Brownell, who was the Third Diocesan Bishop of the Episcopal Church in Connecticut from 1819-1865, later served as the 7th Presiding Bishop of the Episcopal Church from 1852-1865 and as President of Washington College from its founding until his resignation in 1831. Brownell worked alongside prominent Connecticut men including Hartford merchant and diplomat Charles Sigourney, businessman and philanthropist David Watkinson, U.S. Representative and Connecticut State Senator Ebenezer Young, and Episcopal ministers Richard Adams, Thomas Macdonough, and Nathan Smith to establish the college.
The Hartford Courant (originally the Connecticut Courant) reported on the bill to establish a new college in the state as it was presented to the Legislature. Though the report included the “advantages of the establishment of another literary institution, founded on just and liberal principles,” the Courant reported some hesitance to grant the charter. Some members of the Legislature objected, as it may have an “unfavorable and unfriendly influence” on Yale. Despite this, the Courant announced that the Charter was accepted and approved by a “handsome majority.”
The Charter for Washington College was granted by the Connecticut Legislature on May 16, 1823. This makes Trinity’s founding date, 1823, however, the college did not graduate students until 1825, with the first class consisting of one senior, one sophomore, and six freshmen who began in September 1824.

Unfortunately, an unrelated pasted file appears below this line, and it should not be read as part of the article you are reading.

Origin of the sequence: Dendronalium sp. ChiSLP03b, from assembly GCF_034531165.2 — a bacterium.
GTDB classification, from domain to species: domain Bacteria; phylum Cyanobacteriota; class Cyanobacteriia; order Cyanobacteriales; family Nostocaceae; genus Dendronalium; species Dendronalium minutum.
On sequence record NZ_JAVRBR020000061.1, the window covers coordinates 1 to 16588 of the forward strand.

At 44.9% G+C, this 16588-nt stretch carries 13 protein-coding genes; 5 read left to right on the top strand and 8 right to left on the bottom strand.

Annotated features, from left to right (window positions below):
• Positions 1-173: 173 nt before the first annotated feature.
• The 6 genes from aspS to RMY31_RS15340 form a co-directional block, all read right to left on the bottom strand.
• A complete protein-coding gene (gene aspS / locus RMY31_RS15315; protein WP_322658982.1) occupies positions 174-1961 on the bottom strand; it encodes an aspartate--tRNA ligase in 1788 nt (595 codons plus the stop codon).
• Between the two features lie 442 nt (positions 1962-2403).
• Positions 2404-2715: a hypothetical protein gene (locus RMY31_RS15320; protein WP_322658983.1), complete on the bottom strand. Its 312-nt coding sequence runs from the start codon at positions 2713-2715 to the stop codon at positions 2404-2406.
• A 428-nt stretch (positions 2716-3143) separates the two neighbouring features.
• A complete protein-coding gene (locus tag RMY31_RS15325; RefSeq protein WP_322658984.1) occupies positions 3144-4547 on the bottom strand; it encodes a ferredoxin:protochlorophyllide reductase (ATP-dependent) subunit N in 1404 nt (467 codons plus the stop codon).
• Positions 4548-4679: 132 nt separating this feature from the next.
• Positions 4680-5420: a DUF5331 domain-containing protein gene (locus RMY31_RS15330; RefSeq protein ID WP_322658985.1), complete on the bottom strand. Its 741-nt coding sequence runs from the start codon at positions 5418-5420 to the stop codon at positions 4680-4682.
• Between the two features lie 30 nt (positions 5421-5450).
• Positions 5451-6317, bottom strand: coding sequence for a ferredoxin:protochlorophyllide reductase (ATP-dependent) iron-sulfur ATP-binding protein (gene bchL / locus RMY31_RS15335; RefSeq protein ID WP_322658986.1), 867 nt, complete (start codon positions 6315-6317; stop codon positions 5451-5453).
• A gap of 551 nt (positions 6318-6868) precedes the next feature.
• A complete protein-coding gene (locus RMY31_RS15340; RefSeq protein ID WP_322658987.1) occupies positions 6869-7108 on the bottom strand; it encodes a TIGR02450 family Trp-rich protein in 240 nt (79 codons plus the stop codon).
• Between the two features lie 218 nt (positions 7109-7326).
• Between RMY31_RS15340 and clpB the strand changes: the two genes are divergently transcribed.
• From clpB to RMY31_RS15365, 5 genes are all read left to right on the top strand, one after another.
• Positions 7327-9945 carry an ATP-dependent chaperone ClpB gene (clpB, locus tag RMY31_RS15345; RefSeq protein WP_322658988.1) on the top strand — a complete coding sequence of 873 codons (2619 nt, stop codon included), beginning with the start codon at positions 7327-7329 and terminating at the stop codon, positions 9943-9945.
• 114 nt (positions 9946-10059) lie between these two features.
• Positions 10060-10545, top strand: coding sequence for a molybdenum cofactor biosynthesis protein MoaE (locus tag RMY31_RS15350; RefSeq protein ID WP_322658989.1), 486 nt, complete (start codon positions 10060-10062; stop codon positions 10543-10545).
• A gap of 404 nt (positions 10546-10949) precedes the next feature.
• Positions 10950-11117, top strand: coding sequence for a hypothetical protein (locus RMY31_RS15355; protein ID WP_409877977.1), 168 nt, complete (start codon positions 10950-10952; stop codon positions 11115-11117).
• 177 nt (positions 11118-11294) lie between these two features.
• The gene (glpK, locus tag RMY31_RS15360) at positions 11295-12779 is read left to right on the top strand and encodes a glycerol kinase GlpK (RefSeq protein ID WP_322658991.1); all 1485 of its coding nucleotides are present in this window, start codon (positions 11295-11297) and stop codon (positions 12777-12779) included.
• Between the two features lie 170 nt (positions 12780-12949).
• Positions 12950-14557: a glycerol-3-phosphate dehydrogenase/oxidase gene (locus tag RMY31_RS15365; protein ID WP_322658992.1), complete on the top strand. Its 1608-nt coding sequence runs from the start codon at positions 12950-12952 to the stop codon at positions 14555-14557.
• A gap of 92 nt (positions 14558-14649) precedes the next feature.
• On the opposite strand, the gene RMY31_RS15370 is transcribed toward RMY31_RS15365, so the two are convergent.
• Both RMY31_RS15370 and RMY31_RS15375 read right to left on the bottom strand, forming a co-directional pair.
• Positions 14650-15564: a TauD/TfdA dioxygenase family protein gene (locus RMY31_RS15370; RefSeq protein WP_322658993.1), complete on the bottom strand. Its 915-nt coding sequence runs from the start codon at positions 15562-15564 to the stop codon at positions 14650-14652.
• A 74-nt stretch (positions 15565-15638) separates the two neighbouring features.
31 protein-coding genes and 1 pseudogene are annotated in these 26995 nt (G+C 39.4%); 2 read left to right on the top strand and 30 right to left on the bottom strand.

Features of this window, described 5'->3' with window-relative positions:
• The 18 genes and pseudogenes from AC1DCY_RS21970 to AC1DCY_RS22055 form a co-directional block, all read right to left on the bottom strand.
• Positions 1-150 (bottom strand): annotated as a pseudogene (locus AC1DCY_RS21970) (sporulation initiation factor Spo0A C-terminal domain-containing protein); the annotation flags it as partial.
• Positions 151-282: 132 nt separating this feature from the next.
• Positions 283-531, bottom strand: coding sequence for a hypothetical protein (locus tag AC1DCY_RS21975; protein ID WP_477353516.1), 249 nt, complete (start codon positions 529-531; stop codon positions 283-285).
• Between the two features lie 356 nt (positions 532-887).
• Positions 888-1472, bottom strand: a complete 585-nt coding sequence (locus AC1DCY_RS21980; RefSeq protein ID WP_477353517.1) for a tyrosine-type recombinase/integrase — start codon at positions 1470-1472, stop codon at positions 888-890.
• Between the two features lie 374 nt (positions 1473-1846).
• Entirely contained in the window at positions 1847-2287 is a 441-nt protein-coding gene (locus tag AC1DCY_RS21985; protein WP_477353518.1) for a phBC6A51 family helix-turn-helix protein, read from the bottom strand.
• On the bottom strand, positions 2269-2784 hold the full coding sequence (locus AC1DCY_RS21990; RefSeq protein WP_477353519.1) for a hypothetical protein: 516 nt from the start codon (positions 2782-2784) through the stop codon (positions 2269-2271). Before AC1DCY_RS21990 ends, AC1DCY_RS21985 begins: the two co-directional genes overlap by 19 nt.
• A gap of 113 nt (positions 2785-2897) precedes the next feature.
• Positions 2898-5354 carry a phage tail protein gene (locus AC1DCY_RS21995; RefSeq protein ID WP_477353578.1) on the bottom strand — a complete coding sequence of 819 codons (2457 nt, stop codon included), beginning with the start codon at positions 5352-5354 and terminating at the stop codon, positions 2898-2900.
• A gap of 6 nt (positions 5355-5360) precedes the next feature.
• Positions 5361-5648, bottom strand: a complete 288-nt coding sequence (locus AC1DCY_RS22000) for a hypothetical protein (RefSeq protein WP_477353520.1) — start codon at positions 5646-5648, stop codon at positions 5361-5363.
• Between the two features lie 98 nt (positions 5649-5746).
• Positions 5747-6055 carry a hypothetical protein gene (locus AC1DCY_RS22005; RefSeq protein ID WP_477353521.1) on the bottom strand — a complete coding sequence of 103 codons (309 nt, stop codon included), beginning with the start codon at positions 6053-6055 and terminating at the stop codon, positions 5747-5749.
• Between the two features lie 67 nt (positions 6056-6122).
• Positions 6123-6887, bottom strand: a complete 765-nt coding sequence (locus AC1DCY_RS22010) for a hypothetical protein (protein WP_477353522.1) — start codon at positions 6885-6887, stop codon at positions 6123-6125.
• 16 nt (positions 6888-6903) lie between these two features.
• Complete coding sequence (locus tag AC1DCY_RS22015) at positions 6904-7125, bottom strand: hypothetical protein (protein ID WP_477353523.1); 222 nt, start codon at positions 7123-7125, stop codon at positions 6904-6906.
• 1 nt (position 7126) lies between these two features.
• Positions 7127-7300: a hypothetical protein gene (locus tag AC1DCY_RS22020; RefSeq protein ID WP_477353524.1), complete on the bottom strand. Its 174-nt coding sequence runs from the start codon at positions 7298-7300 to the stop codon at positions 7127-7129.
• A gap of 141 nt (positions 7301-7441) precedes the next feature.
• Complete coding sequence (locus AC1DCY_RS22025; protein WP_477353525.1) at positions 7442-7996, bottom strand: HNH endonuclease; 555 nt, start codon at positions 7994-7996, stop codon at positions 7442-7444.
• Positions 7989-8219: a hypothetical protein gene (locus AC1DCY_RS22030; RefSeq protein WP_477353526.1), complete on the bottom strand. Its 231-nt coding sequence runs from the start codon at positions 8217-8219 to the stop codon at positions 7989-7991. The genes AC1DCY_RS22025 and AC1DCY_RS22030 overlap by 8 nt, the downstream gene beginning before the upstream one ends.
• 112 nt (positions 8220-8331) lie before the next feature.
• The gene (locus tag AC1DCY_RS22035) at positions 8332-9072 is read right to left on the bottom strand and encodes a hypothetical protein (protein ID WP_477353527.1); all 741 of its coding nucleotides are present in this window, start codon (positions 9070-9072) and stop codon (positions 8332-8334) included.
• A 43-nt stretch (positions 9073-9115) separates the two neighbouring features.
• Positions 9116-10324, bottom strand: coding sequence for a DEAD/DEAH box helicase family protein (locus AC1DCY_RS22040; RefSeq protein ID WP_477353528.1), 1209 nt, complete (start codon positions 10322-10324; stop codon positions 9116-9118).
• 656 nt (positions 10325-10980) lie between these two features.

In fact, it was not until March of 1824 that the College’s Trustees voted on a location for the institution, Hartford, which won over Middletown and New Haven. Hartford citizens would later contribute $22,515 in support of the College’s construction on property now adjacent to Bushnell Park.
A key aspect of the College’s charter championed by Brownell was the refusal to force incoming students (or members of the Board of Trustees) to undergo religious examination. At the time, this distinguished Trinity from peer schools that took a less progressive stance on religious tolerance, as pointed out by the late College Archivist Peter Knapp in his text Trinity College in the Twentieth Century. The Charter of Washington College, which espouses the “great advantages accrue[d] to the State, as well as to the general interests of literature and science,” can be read in full via the College’s digital repository here.